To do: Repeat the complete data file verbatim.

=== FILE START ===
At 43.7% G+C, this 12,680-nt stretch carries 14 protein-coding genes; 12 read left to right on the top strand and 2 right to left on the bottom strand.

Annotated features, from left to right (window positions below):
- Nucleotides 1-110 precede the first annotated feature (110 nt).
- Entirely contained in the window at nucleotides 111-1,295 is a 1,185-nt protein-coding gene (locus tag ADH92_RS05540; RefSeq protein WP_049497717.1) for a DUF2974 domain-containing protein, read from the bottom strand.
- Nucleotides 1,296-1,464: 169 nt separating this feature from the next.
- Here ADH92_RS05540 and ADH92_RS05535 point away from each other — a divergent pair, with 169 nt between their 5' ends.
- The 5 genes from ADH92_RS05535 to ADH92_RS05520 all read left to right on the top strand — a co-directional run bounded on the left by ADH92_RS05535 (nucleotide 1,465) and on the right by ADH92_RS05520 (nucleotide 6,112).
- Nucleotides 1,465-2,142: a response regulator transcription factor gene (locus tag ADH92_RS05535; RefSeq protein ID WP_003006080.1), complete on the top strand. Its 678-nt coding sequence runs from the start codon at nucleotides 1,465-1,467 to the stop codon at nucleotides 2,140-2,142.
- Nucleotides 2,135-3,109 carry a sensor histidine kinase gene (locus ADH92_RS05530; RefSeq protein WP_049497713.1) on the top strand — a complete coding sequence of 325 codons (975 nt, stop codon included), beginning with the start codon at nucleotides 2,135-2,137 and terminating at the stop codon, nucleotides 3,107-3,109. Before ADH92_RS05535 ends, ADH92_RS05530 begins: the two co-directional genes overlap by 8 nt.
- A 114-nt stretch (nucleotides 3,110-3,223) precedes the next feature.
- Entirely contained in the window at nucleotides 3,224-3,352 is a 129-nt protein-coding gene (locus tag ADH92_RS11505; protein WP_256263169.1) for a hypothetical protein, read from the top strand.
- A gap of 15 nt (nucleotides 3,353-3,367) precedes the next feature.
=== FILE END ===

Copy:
At 43.7% G+C, this 12,680-nt stretch carries 14 protein-coding genes; 12 read left to right on the top strand and 2 right to left on the bottom strand.

Annotated features, from left to right (window positions below):
- Nucleotides 1-110 precede the first annotated feature (110 nt).
- Entirely contained in the window at nucleotides 111-1,295 is a 1,185-nt protein-coding gene (locus tag ADH92_RS05540; RefSeq protein WP_049497717.1) for a DUF2974 domain-containing protein, read from the bottom strand.
- Nucleotides 1,296-1,464: 169 nt separating this feature from the next.
- Here ADH92_RS05540 and ADH92_RS05535 point away from each other — a divergent pair, with 169 nt between their 5' ends.
- The 5 genes from ADH92_RS05535 to ADH92_RS05520 all read left to right on the top strand — a co-directional run bounded on the left by ADH92_RS05535 (nucleotide 1,465) and on the right by ADH92_RS05520 (nucleotide 6,112).
- Nucleotides 1,465-2,142: a response regulator transcription factor gene (locus tag ADH92_RS05535; RefSeq protein ID WP_003006080.1), complete on the top strand. Its 678-nt coding sequence runs from the start codon at nucleotides 1,465-1,467 to the stop codon at nucleotides 2,140-2,142.
- Nucleotides 2,135-3,109 carry a sensor histidine kinase gene (locus ADH92_RS05530; RefSeq protein WP_049497713.1) on the top strand — a complete coding sequence of 325 codons (975 nt, stop codon included), beginning with the start codon at nucleotides 2,135-2,137 and terminating at the stop codon, nucleotides 3,107-3,109. Before ADH92_RS05535 ends, ADH92_RS05530 begins: the two co-directional genes overlap by 8 nt.
- A 114-nt stretch (nucleotides 3,110-3,223) precedes the next feature.
- Entirely contained in the window at nucleotides 3,224-3,352 is a 129-nt protein-coding gene (locus tag ADH92_RS11505; protein WP_256263169.1) for a hypothetical protein, read from the top strand.
- A gap of 15 nt (nucleotides 3,353-3,367) precedes the next feature.